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I Is the Compton scattering angle related to the incident energy?

  1. Dec 1, 2017 #1
    The Compton equation determines the shift of the wave-length of the scattered photon as a function of the ##cos\theta## of the scattered photon. It does not depend on the energy of the incident photon. With some manipulation using the equations of conservation of the momentum and energy, one gets another equation describing the relation between the scattering angles, energy of the incident photon and that of the scattered electron.
    Still, how does the scattering angle vary with the energy of the incident photon? Intuitively, the higher the energy the smaller the angle, but is it really true? I mean what makes the nature prefer a small angle when we increase the incident photon energy.
    I thought of the following as a possible solution: At any angle, the higher the angle value, the lower the energy of the scattered photon by Compton equation. The difference between the incident and the scattered energy is equal to the kinetic energy of the scattered electrone by law of energy conservation. But, because the kinetric energy of the electron can not increase infinitely, this means a higher left-over energy of the scattered photon when the incident energy is high. But from Compton equation, the higher energy the lower wavelength and this can be only achieved at lower scattered angle.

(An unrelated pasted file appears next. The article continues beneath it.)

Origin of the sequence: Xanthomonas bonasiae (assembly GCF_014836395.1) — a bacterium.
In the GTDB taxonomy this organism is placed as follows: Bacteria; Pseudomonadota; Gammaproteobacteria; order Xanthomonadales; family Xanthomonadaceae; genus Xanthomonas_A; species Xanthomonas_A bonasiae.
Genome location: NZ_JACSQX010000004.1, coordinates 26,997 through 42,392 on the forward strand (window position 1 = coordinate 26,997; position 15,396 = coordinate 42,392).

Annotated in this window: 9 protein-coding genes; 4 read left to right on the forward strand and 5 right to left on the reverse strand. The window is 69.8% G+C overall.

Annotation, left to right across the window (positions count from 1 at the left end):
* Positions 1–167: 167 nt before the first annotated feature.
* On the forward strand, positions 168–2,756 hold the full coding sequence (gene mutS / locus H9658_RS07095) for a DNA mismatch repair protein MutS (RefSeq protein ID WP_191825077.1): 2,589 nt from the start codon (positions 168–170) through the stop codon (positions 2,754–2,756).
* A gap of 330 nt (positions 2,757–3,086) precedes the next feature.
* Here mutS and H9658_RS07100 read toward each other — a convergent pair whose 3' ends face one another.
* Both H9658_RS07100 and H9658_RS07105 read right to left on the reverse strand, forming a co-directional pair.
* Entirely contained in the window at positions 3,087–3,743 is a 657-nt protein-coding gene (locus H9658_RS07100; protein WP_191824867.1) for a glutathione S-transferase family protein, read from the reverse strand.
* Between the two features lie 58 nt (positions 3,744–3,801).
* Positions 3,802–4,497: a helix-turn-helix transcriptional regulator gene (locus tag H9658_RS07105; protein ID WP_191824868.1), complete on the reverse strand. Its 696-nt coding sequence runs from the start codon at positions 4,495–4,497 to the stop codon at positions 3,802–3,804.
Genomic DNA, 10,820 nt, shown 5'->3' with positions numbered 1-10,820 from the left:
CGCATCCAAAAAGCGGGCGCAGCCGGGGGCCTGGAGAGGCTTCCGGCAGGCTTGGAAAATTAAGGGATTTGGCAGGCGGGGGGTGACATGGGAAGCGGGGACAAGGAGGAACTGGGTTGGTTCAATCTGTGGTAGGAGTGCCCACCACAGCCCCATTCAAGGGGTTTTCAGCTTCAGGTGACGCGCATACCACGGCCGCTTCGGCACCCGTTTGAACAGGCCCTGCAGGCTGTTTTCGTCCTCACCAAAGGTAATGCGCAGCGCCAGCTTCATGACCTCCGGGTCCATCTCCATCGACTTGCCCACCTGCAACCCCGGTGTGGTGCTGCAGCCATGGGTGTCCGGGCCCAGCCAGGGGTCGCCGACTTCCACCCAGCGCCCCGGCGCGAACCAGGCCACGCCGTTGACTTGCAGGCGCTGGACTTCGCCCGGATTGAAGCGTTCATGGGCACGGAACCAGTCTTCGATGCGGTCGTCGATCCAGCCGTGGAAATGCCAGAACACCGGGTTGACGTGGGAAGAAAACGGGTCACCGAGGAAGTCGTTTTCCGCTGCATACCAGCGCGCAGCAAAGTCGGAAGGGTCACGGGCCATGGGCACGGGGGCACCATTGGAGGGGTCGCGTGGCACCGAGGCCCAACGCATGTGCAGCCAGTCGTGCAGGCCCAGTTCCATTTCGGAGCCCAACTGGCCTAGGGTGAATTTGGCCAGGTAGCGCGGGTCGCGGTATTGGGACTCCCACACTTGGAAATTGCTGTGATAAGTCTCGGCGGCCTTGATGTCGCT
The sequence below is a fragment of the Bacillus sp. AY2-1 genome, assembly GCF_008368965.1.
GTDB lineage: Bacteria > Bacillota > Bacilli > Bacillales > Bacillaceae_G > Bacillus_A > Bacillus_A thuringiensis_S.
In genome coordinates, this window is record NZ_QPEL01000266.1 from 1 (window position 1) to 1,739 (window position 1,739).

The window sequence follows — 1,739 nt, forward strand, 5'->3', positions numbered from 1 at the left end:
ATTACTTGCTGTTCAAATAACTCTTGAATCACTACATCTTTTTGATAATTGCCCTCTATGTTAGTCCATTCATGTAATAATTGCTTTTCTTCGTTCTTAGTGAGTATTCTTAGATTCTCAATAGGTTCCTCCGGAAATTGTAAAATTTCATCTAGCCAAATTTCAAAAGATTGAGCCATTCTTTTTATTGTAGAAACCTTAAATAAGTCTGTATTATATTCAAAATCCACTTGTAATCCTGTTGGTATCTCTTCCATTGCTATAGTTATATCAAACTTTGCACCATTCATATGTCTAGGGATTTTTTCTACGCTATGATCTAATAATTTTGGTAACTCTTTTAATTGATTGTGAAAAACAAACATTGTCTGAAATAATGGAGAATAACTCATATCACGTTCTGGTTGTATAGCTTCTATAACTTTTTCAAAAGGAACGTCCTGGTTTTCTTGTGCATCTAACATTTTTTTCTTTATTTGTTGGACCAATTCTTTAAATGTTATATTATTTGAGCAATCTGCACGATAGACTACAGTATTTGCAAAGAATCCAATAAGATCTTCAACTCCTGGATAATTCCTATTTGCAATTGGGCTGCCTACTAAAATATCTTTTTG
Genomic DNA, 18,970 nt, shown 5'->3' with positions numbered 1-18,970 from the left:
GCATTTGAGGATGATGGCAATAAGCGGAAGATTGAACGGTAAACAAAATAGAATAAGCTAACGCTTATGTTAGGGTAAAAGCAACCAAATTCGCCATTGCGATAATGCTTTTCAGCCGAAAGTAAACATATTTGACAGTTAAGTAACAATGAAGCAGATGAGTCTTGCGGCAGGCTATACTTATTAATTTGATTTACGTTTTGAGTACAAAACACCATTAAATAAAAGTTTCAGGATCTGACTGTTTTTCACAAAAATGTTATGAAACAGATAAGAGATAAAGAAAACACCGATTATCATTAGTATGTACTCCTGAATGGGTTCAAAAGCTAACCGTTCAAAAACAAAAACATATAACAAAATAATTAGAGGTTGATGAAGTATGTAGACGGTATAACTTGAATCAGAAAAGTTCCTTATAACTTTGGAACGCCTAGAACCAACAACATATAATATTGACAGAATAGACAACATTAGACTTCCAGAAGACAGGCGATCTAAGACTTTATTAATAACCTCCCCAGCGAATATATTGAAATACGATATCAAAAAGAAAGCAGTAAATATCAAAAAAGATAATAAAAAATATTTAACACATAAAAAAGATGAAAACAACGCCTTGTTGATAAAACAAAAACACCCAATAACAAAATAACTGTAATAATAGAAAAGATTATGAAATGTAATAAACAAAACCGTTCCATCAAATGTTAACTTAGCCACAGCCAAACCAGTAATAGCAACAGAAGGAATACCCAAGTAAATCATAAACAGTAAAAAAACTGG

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  3. Dec 2, 2017 #2

    jtbell

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    For a given incoming photon energy, the outgoing photon can emerge at different angles, with correspondingly different energies. The familiar formula for the scattering angle doesn't give any information about which angle is most likely.

    To get the probability distribution for the scattering angle, you need to use the differential cross section for Compton scattering, a.k.a. the Klein-Nishina formula. The scattering-angle formula is purely kinematic, and comes from energy and momentum conservation. The Klein-Nishina formula comes from quantum electrodynamics.
     
  4. Dec 3, 2017 #3
    So, is there a way to represent Compton scattering using Feynman diagram?
     
    Last edited: Dec 3, 2017
  5. Dec 3, 2017 #4

    Vanadium 50

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